In the instant appeal, it is undisputed that the Appellant pleaded fraud with the particulars thereof, particularly at paragraph 45 of the Appellant’s Statement of Claim alleging that the 1st Respondent’s Telecoms Private Equity Fund Investment Agreement is a Ponzi Scheme and an instrument of fraud, used by the Respondents to defraud unsuspecting Nigerians including the Appellant. It is in this regard that the Appellant sought a declaration that the 1st Respondent’s Telecom Private Equity Fund is a Ponzi Scheme used by the 1st Respondent to defraud the Appellant. Appellant holds the view that the issue of fraud alleged in the instant case cannot be resolved by arbitration. The learned Counsel for the 1st Respondent contended otherwise that the principal claim of the Appellant is for breach of Agreement and that the use of “fraud” by the Appellant in this case does not refer to any form of criminal offence, but is at best contractual misrepresentation. I am not aware of any decision of the Superior Courts in this country where the instant issue was considered and pronounced upon. I therefore take solace in decisions in other jurisdictions, which though are of persuasive authority, but are nevertheless applicable to the issues herein. See the decisions in Swiss Timing Ltd v. Organising Committee, Common Wealth Games 2010 (2014) 6 SCC 677; World Sport Group (Mauritius) Ltd v. MSM Satellite (Singapore) PTE Ltd in Civil Appeal No. 895 of 2014.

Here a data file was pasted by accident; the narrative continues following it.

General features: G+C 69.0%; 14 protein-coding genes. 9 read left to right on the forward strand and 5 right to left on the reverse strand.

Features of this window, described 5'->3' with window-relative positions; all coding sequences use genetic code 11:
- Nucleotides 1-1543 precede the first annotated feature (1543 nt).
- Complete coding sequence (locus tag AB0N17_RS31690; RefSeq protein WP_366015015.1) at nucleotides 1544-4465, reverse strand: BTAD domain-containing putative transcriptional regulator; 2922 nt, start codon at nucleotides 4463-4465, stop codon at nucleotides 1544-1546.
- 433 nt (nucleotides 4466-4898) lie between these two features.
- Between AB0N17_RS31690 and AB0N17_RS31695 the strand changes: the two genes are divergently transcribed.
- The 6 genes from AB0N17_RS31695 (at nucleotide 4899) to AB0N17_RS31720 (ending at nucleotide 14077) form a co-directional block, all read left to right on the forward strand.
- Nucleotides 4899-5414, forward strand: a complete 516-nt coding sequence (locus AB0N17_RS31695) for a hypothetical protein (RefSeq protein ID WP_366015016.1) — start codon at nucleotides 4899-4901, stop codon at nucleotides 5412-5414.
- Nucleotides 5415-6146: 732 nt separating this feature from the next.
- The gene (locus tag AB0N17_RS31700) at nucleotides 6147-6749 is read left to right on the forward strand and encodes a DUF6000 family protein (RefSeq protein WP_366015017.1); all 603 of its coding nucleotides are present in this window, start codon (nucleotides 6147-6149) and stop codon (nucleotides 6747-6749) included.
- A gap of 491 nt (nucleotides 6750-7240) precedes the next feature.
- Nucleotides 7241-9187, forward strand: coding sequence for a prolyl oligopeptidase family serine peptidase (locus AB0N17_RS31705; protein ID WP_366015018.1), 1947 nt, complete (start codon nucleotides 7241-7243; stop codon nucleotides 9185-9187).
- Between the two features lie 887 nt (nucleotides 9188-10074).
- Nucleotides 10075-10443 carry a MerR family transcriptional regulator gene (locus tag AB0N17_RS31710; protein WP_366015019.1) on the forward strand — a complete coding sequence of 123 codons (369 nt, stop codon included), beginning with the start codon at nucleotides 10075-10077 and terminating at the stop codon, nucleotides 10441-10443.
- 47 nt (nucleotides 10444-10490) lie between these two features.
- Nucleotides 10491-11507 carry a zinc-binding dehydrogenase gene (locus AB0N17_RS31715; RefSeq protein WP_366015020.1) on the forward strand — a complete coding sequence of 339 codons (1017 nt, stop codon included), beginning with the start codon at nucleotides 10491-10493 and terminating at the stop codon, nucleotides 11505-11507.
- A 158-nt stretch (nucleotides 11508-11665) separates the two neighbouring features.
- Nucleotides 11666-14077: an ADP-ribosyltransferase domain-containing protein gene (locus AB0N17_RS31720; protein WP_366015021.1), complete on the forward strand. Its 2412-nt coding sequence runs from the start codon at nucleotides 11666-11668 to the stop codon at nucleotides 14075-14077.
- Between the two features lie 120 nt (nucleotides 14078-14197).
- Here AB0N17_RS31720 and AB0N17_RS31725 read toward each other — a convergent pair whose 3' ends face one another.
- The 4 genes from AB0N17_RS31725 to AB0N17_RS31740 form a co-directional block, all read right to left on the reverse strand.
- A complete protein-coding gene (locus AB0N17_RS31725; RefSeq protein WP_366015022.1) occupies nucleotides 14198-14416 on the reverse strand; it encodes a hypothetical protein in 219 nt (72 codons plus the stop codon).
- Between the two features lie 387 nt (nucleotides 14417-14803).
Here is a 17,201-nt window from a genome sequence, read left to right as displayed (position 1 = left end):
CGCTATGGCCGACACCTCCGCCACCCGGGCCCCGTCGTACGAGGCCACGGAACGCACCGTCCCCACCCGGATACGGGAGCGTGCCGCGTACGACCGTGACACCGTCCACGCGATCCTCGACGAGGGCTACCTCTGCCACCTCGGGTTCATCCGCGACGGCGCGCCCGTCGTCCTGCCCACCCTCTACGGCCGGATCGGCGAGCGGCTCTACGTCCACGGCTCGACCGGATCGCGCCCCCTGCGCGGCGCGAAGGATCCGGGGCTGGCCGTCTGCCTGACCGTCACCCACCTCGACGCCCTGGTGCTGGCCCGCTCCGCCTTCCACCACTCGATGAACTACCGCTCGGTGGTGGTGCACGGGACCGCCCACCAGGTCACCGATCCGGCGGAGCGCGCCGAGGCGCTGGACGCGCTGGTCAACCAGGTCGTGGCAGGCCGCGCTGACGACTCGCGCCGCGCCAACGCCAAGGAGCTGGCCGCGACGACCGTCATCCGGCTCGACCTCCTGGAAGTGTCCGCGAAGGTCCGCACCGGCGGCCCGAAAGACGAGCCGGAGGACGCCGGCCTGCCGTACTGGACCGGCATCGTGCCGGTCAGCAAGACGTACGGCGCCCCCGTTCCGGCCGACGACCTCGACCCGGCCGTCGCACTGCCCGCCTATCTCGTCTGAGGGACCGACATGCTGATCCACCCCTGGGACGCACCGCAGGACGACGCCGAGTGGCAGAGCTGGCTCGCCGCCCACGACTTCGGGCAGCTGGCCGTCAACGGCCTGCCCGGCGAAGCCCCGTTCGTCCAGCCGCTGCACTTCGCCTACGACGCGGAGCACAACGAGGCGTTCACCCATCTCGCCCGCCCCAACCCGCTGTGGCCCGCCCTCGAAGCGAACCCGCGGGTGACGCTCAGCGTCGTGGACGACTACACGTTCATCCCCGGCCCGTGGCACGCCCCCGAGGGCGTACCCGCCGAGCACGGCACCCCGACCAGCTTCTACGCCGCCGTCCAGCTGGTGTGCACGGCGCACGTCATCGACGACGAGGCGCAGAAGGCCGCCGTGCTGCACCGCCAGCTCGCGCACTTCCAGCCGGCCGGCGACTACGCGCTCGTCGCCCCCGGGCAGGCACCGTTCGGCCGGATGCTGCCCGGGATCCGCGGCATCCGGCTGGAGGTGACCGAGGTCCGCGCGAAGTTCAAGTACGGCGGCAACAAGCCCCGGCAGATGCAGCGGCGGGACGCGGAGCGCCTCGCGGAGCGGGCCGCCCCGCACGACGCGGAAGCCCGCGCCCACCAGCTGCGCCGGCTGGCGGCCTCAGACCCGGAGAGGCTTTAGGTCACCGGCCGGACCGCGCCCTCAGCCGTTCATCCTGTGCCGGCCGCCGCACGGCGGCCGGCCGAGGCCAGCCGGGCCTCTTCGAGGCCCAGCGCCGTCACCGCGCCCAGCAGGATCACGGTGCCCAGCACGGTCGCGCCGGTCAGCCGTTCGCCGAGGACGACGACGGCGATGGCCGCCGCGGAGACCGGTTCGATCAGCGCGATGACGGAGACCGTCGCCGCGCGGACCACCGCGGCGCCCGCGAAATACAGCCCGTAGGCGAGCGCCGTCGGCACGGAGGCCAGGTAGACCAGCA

In World Sport Group (Mauritius) Ltd (Supra), the parties entered into a partnership deed on 1st April 1994 for running a hotel. While the Appellant was entrusted with administration, the Respondents alleged that the Appellant had failed to make regular deposits of money into the common operating bank account and had fraudulently siphoned off an amount of INR 10,00,050. In a separate raid conducted by the Law Enforcement Agents (CBI) on premises of the Appellant’s relative, an amount of INR 45,00,000 was seized and alleged to have been given by the Appellant for business of the hotel. The Respondents
filed a civil suit seeking right of administration of the hotel. The Appellant sought reference of the dispute to arbitration under Indian Arbitration Act. The High Court rejected the Appellant’s application on the ground that the dispute involved allegations of fraud. Aggrieved by the decision, the Appellant preferred an appeal before the Supreme Court. It was the contention of the Respondents in that case, just as the one before this Court that, where allegations of fraud are involved civil Courts are the appropriate forum for adjudication. The Supreme Court of India rejected the general notion that elements of criminal wrongdoing detracted from the jurisdiction of arbitral tribunal. Referring to the Indian Arbitration Legislation and the New York Convention, the Court considered that the allegations of fraud did not impact on the validity of the arbitration agreement; the fact that fraud was alleged did not render the agreement inoperative or incapable of being performed.